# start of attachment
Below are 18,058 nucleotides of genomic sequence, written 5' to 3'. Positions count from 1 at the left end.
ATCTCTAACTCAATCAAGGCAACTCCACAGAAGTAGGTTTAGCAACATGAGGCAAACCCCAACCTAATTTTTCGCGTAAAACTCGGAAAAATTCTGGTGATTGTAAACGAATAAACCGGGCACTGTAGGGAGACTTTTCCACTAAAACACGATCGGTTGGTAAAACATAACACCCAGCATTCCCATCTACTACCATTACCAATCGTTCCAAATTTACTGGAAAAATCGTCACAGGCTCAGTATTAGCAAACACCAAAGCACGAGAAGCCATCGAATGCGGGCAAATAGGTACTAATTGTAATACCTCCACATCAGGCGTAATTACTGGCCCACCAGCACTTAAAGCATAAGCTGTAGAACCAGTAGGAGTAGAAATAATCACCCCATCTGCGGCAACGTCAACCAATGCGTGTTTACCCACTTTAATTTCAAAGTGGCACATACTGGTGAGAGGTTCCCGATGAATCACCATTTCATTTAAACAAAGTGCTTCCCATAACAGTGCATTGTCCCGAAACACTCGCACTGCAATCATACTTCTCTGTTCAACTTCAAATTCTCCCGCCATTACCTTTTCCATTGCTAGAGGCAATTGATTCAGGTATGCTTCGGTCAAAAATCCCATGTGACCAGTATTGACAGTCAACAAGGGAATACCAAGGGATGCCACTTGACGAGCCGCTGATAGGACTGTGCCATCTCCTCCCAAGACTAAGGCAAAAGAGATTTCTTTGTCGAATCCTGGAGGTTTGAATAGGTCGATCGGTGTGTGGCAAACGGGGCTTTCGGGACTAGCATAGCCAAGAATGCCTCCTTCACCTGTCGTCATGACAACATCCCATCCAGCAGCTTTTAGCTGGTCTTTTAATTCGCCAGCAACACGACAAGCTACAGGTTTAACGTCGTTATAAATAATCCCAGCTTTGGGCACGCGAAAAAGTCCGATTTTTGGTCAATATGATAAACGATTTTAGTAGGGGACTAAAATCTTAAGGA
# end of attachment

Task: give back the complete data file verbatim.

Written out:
Below are 18,058 nucleotides of genomic sequence, written 5' to 3'. Positions count from 1 at the left end.
ATCTCTAACTCAATCAAGGCAACTCCACAGAAGTAGGTTTAGCAACATGAGGCAAACCCCAACCTAATTTTTCGCGTAAAACTCGGAAAAATTCTGGTGATTGTAAACGAATAAACCGGGCACTGTAGGGAGACTTTTCCACTAAAACACGATCGGTTGGTAAAACATAACACCCAGCATTCCCATCTACTACCATTACCAATCGTTCCAAATTTACTGGAAAAATCGTCACAGGCTCAGTATTAGCAAACACCAAAGCACGAGAAGCCATCGAATGCGGGCAAATAGGTACTAATTGTAATACCTCCACATCAGGCGTAATTACTGGCCCACCAGCACTTAAAGCATAAGCTGTAGAACCAGTAGGAGTAGAAATAATCACCCCATCTGCGGCAACGTCAACCAATGCGTGTTTACCCACTTTAATTTCAAAGTGGCACATACTGGTGAGAGGTTCCCGATGAATCACCATTTCATTTAAACAAAGTGCTTCCCATAACAGTGCATTGTCCCGAAACACTCGCACTGCAATCATACTTCTCTGTTCAACTTCAAATTCTCCCGCCATTACCTTTTCCATTGCTAGAGGCAATTGATTCAGGTATGCTTCGGTCAAAAATCCCATGTGACCAGTATTGACAGTCAACAAGGGAATACCAAGGGATGCCACTTGACGAGCCGCTGATAGGACTGTGCCATCTCCTCCCAAGACTAAGGCAAAAGAGATTTCTTTGTCGAATCCTGGAGGTTTGAATAGGTCGATCGGTGTGTGGCAAACGGGGCTTTCGGGACTAGCATAGCCAAGAATGCCTCCTTCACCTGTCGTCATGACAACATCCCATCCAGCAGCTTTTAGCTGGTCTTTTAATTCGCCAGCAACACGACAAGCTACAGGTTTAACGTCGTTATAAATAATCCCAGCTTTGGGCACGCGAAAAAGTCCGATTTTTGGTCAATATGATAAACGATTTTAGTAGGGGACTAAAATCTTAAGGA